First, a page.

FIG. 1 is a circuit diagram, illustrating a lumped element circuit, for explaining the problem in the conventional capacitor;

FIG. 2 is a perspective view illustrating the structure of the circuit of FIG. 1 in an integrated circuit;

FIG. 3A is a partial plan view illustrating the structure of a prior art high power self-biased GaAs FET;

FIG. 3B is a cross-sectional view taken along line III--III' of FIG. 3A;

FIG. 4 is an equivalent circuit diagram of the GaAs FET of FIG. 3A;

FIG. 5A is a plan view illustrating a capacitor used in the device of FIG. 3A and a measuring unit;

FIG. 5B is a cross-sectional view taken along line V--V' of FIG. 5A;

FIG. 6 is an equivalent circuit of the device of FIG. 5;

FIG. 7 is a graph illustrating the designed relationship and the actual relationship between the frequency and the reactance of the capacitor of FIG. 5;

FIG. 8 is a Smith chart for explaining the impedance of the capacitor of FIG. 5;

FIG. 9 is a plan view illustrating a capacitor according to an embodiment of the present invention; and

FIG. 10 is a graph illustrating the designed relationship and the experimental relationship between the frequency and the reactance of the capacitor of FIG. 7.

DESCRIPTION OF THE PREFERRED EMBODIMENT

Before explaining the embodiment of the present invention, the problems in the conventional capacitor will first be explained with reference to FIGS. 1 through 7.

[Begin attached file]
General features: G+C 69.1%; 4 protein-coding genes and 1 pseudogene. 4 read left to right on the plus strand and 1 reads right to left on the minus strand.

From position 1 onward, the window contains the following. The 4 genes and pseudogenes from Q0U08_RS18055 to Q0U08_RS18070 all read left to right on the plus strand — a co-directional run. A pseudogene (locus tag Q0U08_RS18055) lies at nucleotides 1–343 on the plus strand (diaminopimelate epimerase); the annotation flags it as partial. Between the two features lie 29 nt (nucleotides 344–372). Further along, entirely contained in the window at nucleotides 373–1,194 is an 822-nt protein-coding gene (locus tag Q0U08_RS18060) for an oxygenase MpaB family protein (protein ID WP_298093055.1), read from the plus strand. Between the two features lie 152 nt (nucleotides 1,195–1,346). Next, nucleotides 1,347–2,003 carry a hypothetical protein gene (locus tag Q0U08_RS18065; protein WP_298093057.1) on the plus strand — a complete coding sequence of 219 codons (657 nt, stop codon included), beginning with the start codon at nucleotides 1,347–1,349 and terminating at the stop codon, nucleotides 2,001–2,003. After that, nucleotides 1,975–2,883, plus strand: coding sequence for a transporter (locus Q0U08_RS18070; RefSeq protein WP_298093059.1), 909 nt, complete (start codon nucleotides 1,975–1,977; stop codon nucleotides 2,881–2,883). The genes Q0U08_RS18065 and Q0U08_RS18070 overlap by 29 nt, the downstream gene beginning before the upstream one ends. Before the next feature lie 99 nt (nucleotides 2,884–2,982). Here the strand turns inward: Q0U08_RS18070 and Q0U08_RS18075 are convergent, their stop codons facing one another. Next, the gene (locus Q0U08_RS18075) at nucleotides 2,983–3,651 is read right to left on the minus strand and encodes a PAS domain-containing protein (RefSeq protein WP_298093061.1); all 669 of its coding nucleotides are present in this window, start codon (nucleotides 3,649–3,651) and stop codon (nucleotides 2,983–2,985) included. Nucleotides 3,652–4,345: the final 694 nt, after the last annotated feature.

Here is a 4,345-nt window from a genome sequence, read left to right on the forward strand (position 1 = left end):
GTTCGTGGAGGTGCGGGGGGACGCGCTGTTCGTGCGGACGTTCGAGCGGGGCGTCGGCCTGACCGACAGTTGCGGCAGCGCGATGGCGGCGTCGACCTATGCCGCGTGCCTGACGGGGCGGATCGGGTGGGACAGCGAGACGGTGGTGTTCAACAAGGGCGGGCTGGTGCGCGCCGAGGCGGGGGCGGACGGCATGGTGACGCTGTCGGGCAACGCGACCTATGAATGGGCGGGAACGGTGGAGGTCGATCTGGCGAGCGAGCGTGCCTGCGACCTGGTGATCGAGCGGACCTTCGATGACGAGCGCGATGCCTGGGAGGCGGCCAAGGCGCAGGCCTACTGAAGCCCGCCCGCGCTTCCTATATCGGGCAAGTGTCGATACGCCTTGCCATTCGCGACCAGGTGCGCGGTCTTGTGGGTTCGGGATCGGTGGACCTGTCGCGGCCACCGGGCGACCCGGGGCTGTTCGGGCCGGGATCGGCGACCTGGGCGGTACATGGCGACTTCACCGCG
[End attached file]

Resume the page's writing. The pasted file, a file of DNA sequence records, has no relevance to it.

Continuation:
FIG. 1 is a conventional circuit diagram illustrating a lumped element circuit. In FIG. 1, two strip lines TL1 and TL2 are connected by inductances l1 and l2. One electrode of a capacitor C is connected at a connecting point between the inductances l1 and l2. The other electrode is grounded. The lumped constant circuit of FIG. 1 constitutes a low-pass filter used in a microwave circuit.

In a microwave integrated circuit, the circuit of FIG. 1 is constructed as shown in FIG. 2, which is a perspective view illustrating the structure of the circuit of FIG. 1. In FIG. 2, the capacitor C is constructed by an electrode plate 10, a conductive substrate 14 made of copper and connected to ground, and a dielectric film 12 positioned between the electrode plate 10 and the conduction substrate 14. The inductances l1 and l2 are constituted by lead wires 16 and 18 which are connected between the electrode plate 10 and the strip lines TL1 and TL2, respectively.

When a conventional capacitor is used in a lumped element circuit of a microwave integrated circuit, the reactance of the circuit often tends to be different from that of the designed value. One of the reasons why the reactance is changed is that, when the wave length of the electric signal applied to the lumped element circuit is decreased to less than 4l (where l represents the side length of the electrode plate of the capacitor) the electrode plate acts as an inductance, or a transmission line, and does not act as the electrode of the capacitor.